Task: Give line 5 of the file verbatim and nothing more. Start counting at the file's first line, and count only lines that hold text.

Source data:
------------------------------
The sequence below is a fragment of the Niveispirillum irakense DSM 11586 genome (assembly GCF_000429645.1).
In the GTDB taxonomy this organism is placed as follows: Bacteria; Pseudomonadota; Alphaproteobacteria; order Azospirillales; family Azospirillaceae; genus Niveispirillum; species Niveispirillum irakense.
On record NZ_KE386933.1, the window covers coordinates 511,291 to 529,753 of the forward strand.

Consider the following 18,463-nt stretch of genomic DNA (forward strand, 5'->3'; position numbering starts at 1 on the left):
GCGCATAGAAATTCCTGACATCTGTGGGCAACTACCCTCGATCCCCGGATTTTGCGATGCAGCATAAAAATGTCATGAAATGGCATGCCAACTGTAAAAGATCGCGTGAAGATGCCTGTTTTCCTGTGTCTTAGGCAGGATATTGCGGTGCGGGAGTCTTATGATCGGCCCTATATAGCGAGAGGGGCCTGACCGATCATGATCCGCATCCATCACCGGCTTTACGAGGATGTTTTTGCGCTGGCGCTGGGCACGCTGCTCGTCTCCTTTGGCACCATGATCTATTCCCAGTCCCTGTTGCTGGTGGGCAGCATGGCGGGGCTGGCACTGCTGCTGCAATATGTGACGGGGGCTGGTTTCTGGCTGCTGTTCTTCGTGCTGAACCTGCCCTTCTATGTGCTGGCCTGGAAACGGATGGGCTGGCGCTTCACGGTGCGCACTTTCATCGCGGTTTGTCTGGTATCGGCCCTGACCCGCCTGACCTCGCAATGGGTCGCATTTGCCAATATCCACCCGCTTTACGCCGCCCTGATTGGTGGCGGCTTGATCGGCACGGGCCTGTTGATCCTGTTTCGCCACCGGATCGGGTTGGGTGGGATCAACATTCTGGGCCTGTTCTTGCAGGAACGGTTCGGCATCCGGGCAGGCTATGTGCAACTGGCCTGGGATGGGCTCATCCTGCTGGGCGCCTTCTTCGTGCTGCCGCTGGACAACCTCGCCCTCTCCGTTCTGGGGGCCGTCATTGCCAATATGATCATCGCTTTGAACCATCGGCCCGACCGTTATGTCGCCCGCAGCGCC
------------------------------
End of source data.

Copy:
GCGCATAGAAATTCCTGACATCTGTGGGCAACTACCCTCGATCCCCGGATTTTGCGATGCAGCATAAAAATGTCATGAAATGGCATGCCAACTGTAAAAGATCGCGTGAAGATGCCTGTTTTCCTGTGTCTTAGGCAGGATATTGCGGTGCGGGAGTCTTATGATCGGCCCTATATAGCGAGAGGGGCCTGACCGATCATGATCCGCATCCATCACCGGCTTTACGAGGATGTTTTTGCGCTGGCGCTGGGCACGCTGCTCGTCTCCTTTGGCACCATGATCTATTCCCAGTCCCTGTTGCTGGTGGGCAGCATGGCGGGGCTGGCACTGCTGCTGCAATATGTGACGGGGGCTGGTTTCTGGCTGCTGTTCTTCGTGCTGAACCTGCCCTTCTATGTGCTGGCCTGGAAACGGATGGGCTGGCGCTTCACGGTGCGCACTTTCATCGCGGTTTGTCTGGTATCGGCCCTGACCCGCCTGACCTCGCAATGGGTCGCATTTGCCAATATCCACCCGCTTTACGCCGCCCTGATTGGTGGCGGCTTGATCGGCACGGGCCTGTTGATCCTGTTTCGCCACCGGATCGGGTTGGGTGGGATCAACATTCTGGGCCTGTTCTTGCAGGAACGGTTCGGCATCCGGGCAGGCTATGTGCAACTGGCCTGGGATGGGCTCATCCTGCTGGGCGCCTTCTTCGTGCTGCCGCTGGACAACCTCGCCCTCTCCGTTCTGGGGGCCGTCATTGCCAATATGATCATCGCTTTGAACCATCGGCCCGACCGTTATGTCGCCCGCAGCGCC